Rex A. Stephenson

Type: Leading Practice

There can be many improper uses for medical waste containers (red cans) and disposing of medical waste in many areas of a hospital. In patient rooms, visitors can place soda cans, pizza boxes, and more into our red cans. Medical staffs should help dispose of improper items in the red cans. To do so, staff should be educated on proper waste disposal and some processes should be changed. Read Paper

 

2004

Title/Author

Abstract

Accelerating Through e-Commerce

Jeff Solarek, CMRP, CPM, CPIM, CPCM

Type: Leading Practice

The healthcare supply chain presents compelling opportunities for hospital executives to reduce costs and increase efficiencies within their organizations. To make supply chain management a long-term financial and operational success, hospital systems should implement programs that can create, measure, and track savings within their supply chain operations. To help drive down costs, Premier Health Partners in Dayton, Ohio, adopted supply chain management initiatives that bring new visibility into business practices. Read Paper

Bridging the Gap between Clinical and Business Practice Requires Change

Dee Donatelli RN, BSN, MBA, CMRP

Type: Fellow

Healthcare providers are especially aware of the need to implement key changes in the way healthcare is delivered to provide safer, more cost effective care. Despite this understanding there must be a delicate management of change to achieve building the bridge between clinical and business practices to successfully operate in today’s healthcare settings. Read Paper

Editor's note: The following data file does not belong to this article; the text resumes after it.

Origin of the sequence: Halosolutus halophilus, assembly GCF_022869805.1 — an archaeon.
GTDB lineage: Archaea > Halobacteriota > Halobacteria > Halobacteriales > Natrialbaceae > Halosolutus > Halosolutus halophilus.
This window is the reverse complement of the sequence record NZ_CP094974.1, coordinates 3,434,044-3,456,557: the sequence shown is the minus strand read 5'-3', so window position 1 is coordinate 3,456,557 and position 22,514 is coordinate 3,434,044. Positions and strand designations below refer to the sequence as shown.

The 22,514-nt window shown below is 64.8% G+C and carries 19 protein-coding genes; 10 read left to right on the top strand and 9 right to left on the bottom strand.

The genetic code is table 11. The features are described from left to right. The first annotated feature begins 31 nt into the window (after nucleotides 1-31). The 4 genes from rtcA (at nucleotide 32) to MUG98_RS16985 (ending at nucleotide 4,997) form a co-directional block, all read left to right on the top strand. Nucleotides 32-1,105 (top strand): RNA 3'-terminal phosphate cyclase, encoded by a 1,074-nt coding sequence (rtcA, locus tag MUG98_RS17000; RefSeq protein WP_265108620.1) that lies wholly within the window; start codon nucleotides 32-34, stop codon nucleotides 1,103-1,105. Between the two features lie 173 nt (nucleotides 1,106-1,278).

Fine Tuning Par Levels

Debra L. Mark, FAHRMM

Type: Fellow

Using Lock Haven Hospital par level cart system as a case study, this article will explore evaluating, implementing improvements, reduction of par level inventory, elimination of wasted time, educating all personnel involved as well as complying with corporate policy. Read Paper

Loaner Tray Requisition Process

Donna R. Bean, MBA, CMRP, FAHRMM

Type: Leading Practice

HolyRosary Medical Center in Ontario, Oregon, utilizes digital technology, email, and electronic forms to request vendor loaner trays with the physician’s office, the Operating Room (OR), Central Sterile (CS), Purchasing, and Receiving. This practice facilitates communication between all parties and digitally documents what comes into the facility, which in turn reduces charges from the vendor for lost instruments, reduces phone calls, and allows for adequate staffing levels and error tracking in orders.  Read Paper

Medical/Surgical Central Supply Logistics’ LUM Stockless with Point of Use Closed Cabinets

William A. Myers, MS, CHE, RD, LD, CMRP, FAHRMM

Type: Fellow

I have written this detailed paper as an example of a facility that has combined low unit of measure (LUM) and a full utilization of electronic data interchange (EDI) in a closed cabinet environment for the clinical end users. My role in this process has been to develop processes to monitor shrinkage, lost charges, as well as to utilize the closed cabinet process for both patient charging and reordering. Read Paper